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Storyboard | Decoding the after-effect of an IPO on a consumer brand

A market listing puts newer brands squarely in the public eye, helps them reach out to a wider consumer base and garner instant 'trust'.

October 03, 2021 / 09:38 AM IST
Going public is the “beginning of a new story” for brands.

Going public is the “beginning of a new story” for brands.

It’s raining initial public offerings (IPOs) in India. At last count, 38 companies had had their IPOs in 2021 and raised Rs 71,833 crore compared with 16 public issues that raised Rs 31,128 crore in 2020. Among the big ones was Zomato’s blockbuster listing.

A flurry of upcoming IPOs from the startup ecosystem has generated even more excitement. The line-up includes insurance-tech platform PolicyBazaar, fintech major Paytm, digital payments app MobiKwik, and hospitality brand Oyo. Digital mapping company MapMyIndia and Nykaa, a beauty, wellness, and fashion marketplace, are among the few profit-making internet companies that are also gearing up for an IPO.

Listing on stock exchanges is a big moment for any company. But what’s the immediate impact on a brand after a company goes public?

Impact of a public listing

Shanti Mohan, founder of angel investing platform LetsVenture, says IPO “changes the value of consumers for the company”. Especially for startups, “when consumers become investors, they also become a part of the company’s success and growth.”

Secondly, there's “the value and prestige that come with listing on a major stock exchange, which is a motivator for both employees and associates, and helps attract talent by offering stock options,” adds business strategist and angel investor Lloyd Mathias.

And thirdly, it immediately widens and diversifies your audience. Being in the public market itself gives startup brands “immense reach and recall in a diverse country like India,” adds LetsVenture's Mohan, “which probably cannot be gained with marketing dollars.”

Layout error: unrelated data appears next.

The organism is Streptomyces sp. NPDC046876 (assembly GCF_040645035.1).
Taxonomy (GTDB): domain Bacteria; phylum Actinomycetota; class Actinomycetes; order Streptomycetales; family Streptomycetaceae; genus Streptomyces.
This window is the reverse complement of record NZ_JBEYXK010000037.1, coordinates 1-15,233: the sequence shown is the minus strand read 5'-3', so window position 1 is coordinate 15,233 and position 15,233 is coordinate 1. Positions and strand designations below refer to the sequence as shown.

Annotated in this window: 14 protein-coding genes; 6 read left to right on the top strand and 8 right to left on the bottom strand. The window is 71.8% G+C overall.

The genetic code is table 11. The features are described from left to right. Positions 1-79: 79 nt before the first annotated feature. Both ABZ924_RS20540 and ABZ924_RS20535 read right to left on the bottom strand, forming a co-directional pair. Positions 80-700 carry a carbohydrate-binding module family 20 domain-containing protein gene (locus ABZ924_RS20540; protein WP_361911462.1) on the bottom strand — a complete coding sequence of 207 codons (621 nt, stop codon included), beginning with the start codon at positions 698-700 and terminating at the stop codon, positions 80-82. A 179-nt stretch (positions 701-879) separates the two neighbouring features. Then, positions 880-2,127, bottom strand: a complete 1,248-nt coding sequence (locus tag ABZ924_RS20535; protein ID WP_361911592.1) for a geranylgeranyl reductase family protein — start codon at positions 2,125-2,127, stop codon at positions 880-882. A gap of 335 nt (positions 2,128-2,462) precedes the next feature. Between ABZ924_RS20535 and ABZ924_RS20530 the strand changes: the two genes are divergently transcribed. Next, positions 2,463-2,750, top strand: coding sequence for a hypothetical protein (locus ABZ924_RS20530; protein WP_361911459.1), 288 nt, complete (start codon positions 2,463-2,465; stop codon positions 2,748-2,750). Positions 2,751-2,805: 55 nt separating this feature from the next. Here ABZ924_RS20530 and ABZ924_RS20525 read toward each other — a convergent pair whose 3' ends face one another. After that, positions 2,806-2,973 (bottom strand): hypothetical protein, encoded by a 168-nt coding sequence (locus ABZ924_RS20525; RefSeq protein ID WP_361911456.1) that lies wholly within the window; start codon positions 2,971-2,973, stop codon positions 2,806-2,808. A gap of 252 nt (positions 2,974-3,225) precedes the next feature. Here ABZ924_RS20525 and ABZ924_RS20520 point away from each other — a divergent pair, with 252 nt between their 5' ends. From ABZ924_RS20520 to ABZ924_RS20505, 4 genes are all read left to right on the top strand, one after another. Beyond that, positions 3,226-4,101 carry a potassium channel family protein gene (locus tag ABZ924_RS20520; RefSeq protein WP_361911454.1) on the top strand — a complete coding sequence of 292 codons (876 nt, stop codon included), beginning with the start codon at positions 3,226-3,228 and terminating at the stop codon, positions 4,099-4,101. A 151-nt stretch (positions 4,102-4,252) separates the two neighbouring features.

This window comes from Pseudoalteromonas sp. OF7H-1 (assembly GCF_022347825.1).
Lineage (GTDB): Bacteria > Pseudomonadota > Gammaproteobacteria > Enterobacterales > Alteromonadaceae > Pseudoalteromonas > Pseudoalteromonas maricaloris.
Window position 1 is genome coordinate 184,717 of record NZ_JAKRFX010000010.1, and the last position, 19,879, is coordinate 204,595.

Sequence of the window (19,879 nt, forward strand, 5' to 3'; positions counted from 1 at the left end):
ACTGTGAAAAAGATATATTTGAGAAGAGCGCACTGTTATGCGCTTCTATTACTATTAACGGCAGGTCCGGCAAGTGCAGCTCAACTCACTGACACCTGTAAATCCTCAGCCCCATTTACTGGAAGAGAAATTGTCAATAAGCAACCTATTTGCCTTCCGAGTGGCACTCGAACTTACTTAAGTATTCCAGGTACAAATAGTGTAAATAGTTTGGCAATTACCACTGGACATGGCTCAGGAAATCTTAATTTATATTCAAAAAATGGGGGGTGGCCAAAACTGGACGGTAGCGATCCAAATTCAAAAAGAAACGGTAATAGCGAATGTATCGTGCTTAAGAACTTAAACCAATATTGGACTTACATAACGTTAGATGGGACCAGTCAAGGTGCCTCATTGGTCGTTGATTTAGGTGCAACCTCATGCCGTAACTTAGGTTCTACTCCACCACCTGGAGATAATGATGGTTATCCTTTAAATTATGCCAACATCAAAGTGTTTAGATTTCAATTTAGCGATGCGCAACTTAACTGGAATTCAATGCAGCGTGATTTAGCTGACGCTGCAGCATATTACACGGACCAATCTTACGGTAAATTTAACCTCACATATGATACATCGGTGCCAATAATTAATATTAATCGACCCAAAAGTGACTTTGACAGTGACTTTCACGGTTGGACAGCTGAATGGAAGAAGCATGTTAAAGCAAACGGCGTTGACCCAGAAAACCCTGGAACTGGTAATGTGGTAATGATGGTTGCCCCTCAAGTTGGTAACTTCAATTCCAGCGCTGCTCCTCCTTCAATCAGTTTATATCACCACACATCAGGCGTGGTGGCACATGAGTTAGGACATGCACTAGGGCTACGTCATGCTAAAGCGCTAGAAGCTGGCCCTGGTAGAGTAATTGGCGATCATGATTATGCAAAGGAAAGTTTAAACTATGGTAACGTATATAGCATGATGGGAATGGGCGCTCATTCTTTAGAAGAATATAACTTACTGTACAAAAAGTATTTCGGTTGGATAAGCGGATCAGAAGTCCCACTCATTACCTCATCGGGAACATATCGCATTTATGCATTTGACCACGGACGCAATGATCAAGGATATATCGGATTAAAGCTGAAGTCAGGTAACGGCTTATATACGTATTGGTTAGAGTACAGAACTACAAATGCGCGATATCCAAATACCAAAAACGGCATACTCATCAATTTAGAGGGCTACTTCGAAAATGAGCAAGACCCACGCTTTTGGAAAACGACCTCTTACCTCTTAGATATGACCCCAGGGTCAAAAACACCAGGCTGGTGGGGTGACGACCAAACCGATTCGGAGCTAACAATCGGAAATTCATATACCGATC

But a listing almost immediately puts additional pressure on brands, which can come from anywhere. For instance, being a listed company puts brand founders in the public spotlight. “You are not only answerable to the board but also to the public. So your actions will be scrutinized more minutely,” says Dheeraj Sinha, CEO and chief strategy officer – South Asia, Leo Burnett. Actions both big and small, online and offline, can have an impact on the brand and business.

Watch the trust factor

Vivek Khare, an adviser and angel investor who has put his money in companies like Zomato, Policybazaar, and Cashify, agrees with Sinha when he says that a public listing puts the company’s brand under a microscope. “An investor is constantly looking at what consumers are talking about a brand outside the financial market. Consumer experiences could affect my decision as an investor.” That’s where building trust becomes crucial.

CleverTap, an AI-powered customer lifecycle and user retention platform, has been closely working with several consumer companies that are set to go public. CleverTap CEO and co-founder Sunil Thomas says, "IPOs boost brand recognition and earn companies a badge of honour in the eyes of consumers. They indicate a level of success and proof of concept that consumers are often more willing to trust.”

However, new businesses should be cognizant of the fact that consumer trust is never simply handed over. Thomas says, “Marketing momentum should not slow down once a company has gone public. Businesses should keep customer engagement and retention as their top priority before, during, and after the launch of their IPO to continue to earn the trust of their audience.”

Going public is the “beginning of a new story” for brands, says Thomas, “the credibility and trust net will just widen from here, as there is no scope of hiding."

The bottom line is that the true test of the brand is after the IPO.

Priyanka Nair